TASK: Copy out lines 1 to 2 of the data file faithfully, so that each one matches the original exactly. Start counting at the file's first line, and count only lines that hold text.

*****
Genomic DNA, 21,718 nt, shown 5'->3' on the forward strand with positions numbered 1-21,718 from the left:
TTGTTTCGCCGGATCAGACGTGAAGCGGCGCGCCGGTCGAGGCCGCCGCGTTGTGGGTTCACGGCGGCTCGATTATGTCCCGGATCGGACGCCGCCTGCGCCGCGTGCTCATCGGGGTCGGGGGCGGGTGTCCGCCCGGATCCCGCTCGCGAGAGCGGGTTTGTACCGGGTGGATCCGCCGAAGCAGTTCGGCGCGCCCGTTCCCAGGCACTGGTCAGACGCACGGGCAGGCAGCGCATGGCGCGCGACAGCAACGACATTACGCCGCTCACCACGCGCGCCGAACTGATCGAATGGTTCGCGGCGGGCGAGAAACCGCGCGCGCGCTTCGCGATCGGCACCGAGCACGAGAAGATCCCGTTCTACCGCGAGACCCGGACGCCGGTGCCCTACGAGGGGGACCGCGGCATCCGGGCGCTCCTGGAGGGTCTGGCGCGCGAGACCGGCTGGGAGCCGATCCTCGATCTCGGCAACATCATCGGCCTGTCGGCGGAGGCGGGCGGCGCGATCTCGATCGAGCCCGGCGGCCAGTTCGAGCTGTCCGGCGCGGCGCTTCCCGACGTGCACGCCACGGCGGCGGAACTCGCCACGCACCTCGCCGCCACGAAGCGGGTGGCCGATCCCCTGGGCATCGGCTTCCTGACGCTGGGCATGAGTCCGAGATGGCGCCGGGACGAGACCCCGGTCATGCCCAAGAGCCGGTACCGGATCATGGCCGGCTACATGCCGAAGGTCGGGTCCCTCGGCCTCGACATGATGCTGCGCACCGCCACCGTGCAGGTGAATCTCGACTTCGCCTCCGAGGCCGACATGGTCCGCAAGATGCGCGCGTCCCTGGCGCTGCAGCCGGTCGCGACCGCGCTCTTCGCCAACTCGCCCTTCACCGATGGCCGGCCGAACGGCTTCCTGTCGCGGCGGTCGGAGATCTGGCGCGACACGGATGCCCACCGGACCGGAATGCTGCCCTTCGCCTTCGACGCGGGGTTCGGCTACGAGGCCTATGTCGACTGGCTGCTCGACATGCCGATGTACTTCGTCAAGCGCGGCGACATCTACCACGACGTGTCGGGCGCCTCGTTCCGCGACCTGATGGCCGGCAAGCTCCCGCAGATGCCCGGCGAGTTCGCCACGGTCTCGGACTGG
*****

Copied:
Genomic DNA, 21,718 nt, shown 5'->3' on the forward strand with positions numbered 1-21,718 from the left:
TTGTTTCGCCGGATCAGACGTGAAGCGGCGCGCCGGTCGAGGCCGCCGCGTTGTGGGTTCACGGCGGCTCGATTATGTCCCGGATCGGACGCCGCCTGCGCCGCGTGCTCATCGGGGTCGGGGGCGGGTGTCCGCCCGGATCCCGCTCGCGAGAGCGGGTTTGTACCGGGTGGATCCGCCGAAGCAGTTCGGCGCGCCCGTTCCCAGGCACTGGTCAGACGCACGGGCAGGCAGCGCATGGCGCGCGACAGCAACGACATTACGCCGCTCACCACGCGCGCCGAACTGATCGAATGGTTCGCGGCGGGCGAGAAACCGCGCGCGCGCTTCGCGATCGGCACCGAGCACGAGAAGATCCCGTTCTACCGCGAGACCCGGACGCCGGTGCCCTACGAGGGGGACCGCGGCATCCGGGCGCTCCTGGAGGGTCTGGCGCGCGAGACCGGCTGGGAGCCGATCCTCGATCTCGGCAACATCATCGGCCTGTCGGCGGAGGCGGGCGGCGCGATCTCGATCGAGCCCGGCGGCCAGTTCGAGCTGTCCGGCGCGGCGCTTCCCGACGTGCACGCCACGGCGGCGGAACTCGCCACGCACCTCGCCGCCACGAAGCGGGTGGCCGATCCCCTGGGCATCGGCTTCCTGACGCTGGGCATGAGTCCGAGATGGCGCCGGGACGAGACCCCGGTCATGCCCAAGAGCCGGTACCGGATCATGGCCGGCTACATGCCGAAGGTCGGGTCCCTCGGCCTCGACATGATGCTGCGCACCGCCACCGTGCAGGTGAATCTCGACTTCGCCTCCGAGGCCGACATGGTCCGCAAGATGCGCGCGTCCCTGGCGCTGCAGCCGGTCGCGACCGCGCTCTTCGCCAACTCGCCCTTCACCGATGGCCGGCCGAACGGCTTCCTGTCGCGGCGGTCGGAGATCTGGCGCGACACGGATGCCCACCGGACCGGAATGCTGCCCTTCGCCTTCGACGCGGGGTTCGGCTACGAGGCCTATGTCGACTGGCTGCTCGACATGCCGATGTACTTCGTCAAGCGCGGCGACATCTACCACGACGTGTCGGGCGCCTCGTTCCGCGACCTGATGGCCGGCAAGCTCCCGCAGATGCCCGGCGAGTTCGCCACGGTCTCGGACTGG